Of additional interest in my case is precisely how this type of cognition is related to issues of psychopathology.  Might one offer the tentative hypothesis, for example, that the propensity and ability to view the same data from different perspectives or categories (a purely cognitive function) may be related to identity diffusion (i.e., an identity segmented into different categories)?  This hypothesis finds some support in the view that my memory (a cognitive function) may be related to my adapting to fears of identity loss and the consequent need to cling to even the most seemingly trivial incidents of my experience, in an attempt to retain some measure of identity.  In other words, on a purely cognitive level there appears to be a relationship between (1) linkages/categorizations and (2) memory, which may parallel the relationship at the level of my psychopathology between (1) identity diffusion (diffuse identity categories) and (2) identity loss and the consequent compulsive need to retain (or remember) identity.  (Compare the comments regarding Wagner in the cover letter).

Finally, of great importance in my case is how the inferences that result from my cognition resemble or differ from the inferences typically resulting from paranoid cognition and psychopathology.

1A.  Early in the afternoon in about mid-September 1988 I had lunch at Zorba’s on Connecticut Avenue, near DuPont Circle, with three former co-workers from the law firm of Hogan & Hartson: Craig Dye, Michael Wilson, and Daniel Cutler.  I believe that the lunch was sometime after the Jewish New Year (Rosh Hashanah) but before Yom Kippur (which would place the date after September 13 but before September 20).  The four of us were seated outside at a pavement-side table as follows

                                      ZORBA’S
___________________________________________________
WILSON                                                            CUTLER

DYE                                                                    FREEDMAN
___________________________________________________

                                    STREET

Michael Wilson was wearing reflective sunglasses.  I can recall this because I said to him, looking at my own reflection in his glasses, “Your sunglasses provide a narcissistic satisfaction to other people.”

Craig was wearing a gray, Christian Dior, 100% cotton shirt with orange pin-stripes, which I had first seen him wear on Friday October 16, 1987.  The shirt was crisp and apparently professionally laundered.  I vaguely recall that the collar stays were missing.

During the course of lunch I noticed that Daniel Cutler, who was seated directly in front of me, repeatedly popped up from his chair with a sudden motion.  Of the numerous times I interacted with Daniel Cutler, this was the only time I noticed that he engaged in this behavior.

It was at this lunch that I told Michael Wilson, Daniel Cutler, and Craig that I was working on an autobiography, and asked them if they wanted to see a copy of it when it was completed.  I was later to write the autobiography at one sitting on Columbus Day, 1988, a few weeks later (Monday, October 10, 1988).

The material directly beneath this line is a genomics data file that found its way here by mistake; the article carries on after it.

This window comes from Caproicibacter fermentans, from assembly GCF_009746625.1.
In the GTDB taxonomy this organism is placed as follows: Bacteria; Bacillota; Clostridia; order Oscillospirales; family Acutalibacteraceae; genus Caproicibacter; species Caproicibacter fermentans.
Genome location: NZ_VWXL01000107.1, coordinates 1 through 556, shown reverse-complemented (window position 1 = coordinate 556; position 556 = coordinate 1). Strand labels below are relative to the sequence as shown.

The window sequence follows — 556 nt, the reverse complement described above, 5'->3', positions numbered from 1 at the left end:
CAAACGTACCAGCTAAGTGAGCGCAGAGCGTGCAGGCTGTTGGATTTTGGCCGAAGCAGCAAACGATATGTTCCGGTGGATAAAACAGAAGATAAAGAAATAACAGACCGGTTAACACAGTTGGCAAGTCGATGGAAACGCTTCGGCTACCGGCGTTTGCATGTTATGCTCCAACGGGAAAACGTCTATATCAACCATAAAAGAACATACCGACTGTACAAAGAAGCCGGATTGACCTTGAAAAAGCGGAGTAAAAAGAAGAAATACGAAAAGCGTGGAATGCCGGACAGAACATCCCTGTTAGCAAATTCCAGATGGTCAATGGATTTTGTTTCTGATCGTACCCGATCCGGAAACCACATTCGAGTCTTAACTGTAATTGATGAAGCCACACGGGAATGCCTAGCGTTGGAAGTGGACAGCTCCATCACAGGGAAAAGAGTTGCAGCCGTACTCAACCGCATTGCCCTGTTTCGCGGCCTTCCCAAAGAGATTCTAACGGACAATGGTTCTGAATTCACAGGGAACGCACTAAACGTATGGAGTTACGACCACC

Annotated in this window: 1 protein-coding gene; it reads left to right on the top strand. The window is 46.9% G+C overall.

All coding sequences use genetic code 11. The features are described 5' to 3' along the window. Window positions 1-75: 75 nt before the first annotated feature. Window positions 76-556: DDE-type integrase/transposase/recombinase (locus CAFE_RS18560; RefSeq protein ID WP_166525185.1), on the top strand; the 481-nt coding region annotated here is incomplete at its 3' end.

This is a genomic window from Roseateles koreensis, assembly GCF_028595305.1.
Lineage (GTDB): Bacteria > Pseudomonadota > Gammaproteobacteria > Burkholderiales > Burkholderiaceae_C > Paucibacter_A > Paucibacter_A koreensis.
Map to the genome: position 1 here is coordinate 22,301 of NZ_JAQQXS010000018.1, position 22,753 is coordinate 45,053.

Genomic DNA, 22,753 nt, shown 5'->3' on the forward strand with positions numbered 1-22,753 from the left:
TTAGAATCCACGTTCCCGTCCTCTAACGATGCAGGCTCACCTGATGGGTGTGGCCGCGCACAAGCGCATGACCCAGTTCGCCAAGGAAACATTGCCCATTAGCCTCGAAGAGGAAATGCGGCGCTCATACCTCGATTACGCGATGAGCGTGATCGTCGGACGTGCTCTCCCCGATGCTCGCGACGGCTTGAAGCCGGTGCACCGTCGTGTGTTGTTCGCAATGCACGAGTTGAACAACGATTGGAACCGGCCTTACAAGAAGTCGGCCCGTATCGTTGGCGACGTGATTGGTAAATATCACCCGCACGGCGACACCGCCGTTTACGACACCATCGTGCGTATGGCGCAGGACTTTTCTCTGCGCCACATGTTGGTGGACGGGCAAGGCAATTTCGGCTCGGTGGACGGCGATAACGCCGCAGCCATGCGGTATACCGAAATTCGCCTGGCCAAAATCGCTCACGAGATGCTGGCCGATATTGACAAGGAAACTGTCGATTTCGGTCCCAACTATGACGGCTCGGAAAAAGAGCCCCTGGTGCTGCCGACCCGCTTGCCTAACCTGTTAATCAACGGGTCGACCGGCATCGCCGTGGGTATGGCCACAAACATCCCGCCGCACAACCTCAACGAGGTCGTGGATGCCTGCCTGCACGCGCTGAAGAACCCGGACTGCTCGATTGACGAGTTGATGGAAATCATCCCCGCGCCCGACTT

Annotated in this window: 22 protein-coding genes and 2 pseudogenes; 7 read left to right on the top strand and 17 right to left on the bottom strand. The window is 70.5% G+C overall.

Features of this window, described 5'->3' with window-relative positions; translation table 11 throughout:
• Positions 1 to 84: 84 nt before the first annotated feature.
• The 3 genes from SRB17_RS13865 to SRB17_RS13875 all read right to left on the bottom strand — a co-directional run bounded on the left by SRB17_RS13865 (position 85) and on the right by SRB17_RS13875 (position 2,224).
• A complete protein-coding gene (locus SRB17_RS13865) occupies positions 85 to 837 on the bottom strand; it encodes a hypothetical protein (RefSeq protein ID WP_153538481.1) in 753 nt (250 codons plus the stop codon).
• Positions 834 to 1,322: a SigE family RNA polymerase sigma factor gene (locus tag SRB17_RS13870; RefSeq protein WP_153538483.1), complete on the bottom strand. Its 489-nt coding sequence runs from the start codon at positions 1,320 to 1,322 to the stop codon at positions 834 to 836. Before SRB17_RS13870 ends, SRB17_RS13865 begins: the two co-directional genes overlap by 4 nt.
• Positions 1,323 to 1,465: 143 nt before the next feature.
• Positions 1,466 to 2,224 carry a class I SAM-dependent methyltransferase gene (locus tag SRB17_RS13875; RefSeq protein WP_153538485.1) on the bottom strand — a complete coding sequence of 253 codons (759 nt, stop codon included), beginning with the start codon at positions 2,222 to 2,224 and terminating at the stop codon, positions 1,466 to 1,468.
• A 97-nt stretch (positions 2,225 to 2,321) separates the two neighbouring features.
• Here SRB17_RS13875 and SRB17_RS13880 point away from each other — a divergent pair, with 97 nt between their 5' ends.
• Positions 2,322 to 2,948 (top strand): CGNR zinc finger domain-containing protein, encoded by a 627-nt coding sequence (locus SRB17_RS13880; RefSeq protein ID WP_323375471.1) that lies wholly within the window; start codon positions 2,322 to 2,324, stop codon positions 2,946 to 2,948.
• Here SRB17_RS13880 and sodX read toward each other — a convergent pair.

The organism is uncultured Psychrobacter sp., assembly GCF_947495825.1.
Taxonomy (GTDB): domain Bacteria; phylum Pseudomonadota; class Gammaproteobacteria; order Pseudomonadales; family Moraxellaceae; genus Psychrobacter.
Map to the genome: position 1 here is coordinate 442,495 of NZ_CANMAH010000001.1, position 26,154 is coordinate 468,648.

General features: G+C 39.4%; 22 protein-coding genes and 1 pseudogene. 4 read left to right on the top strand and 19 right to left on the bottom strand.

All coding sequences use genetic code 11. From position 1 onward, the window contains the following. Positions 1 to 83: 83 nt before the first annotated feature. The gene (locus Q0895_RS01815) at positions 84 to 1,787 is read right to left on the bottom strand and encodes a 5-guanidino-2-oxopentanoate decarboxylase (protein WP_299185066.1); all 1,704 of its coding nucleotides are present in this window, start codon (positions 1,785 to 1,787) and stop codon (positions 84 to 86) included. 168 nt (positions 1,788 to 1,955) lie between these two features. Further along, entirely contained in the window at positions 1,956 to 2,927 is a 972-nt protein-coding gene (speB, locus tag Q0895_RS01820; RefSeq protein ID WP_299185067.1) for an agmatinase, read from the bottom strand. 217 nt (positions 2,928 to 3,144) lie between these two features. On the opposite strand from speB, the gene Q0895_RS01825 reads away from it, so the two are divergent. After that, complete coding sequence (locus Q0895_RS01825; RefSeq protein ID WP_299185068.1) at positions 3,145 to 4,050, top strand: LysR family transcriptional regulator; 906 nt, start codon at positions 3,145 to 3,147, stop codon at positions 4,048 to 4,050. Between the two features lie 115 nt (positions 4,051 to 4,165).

After lunch the four of us walked to the DuPont circle Metro station, across the street from the office of Akin Gump, where I worked at the time.  Near the subway entrance is a row of self-service newspaper stands.  I noticed a copy of the Jewish Times, the front cover of which featured, in Hebrew,  the traditional Jewish New Year salutation, “Shana tova."  At this moment I said to Michael Wilson: L’shana tova.  He replied:  "L'chaim.”  Craig turned to Daniel and, with an odd look, said: “let’s get out of here.”

_________________________________________

1B.  During the year 1990, while employed at Akin Gump, I worked in a group office on the ninth floor.  On occasion I and fellow employees used to gather at lunch time in the office and play various board games, usually Trivial Pursuits.  These lunch time gatherings would have included various employees on different occasions including Stacey Papa, David Berkowitz, Ozzie Jamieson, John Lotrario, among others.

On a few occasions a legal assistant, Chris Montague, who also worked in the ninth floor office, joined the group at these lunch time gatherings.  On one occasion only I noticed that Chris Montague, who was seated across from me, popped up suddenly from his chair a few times.
__________________________________

1C.  On about September 11, 1991, while working at Akin Gump, my supervisor, Chris Robertson, held a luncheon meeting (designated a “Hoechst Strategy Meeting”)  in the 12th floor conference room.  (I was out of the office on Monday September 9, 1991 and possibly Tuesday September 10, 1991 to attend services for the Jewish New Year in Philadelphia; I had stayed with my sister, Estelle, and her family in New Jersey.  While in Philadelphia, I had purchased some T-shirts at the University of Pennsylvania bookstore.  Upon my return to Washington I wrote a parable, modeled on Kafka, about a man who writes his autobiography, a copy of which I had left on a table in my apartment.)  The staff meeting was attended by various litigation support personnel, legal assistants and attorneys then working on a matter for the client, Hoechst-Celanese.  The two attorneys in attendance were Katherine MacKinnon and Mary Ellen Conner.  A partial schema of the seating is as follows: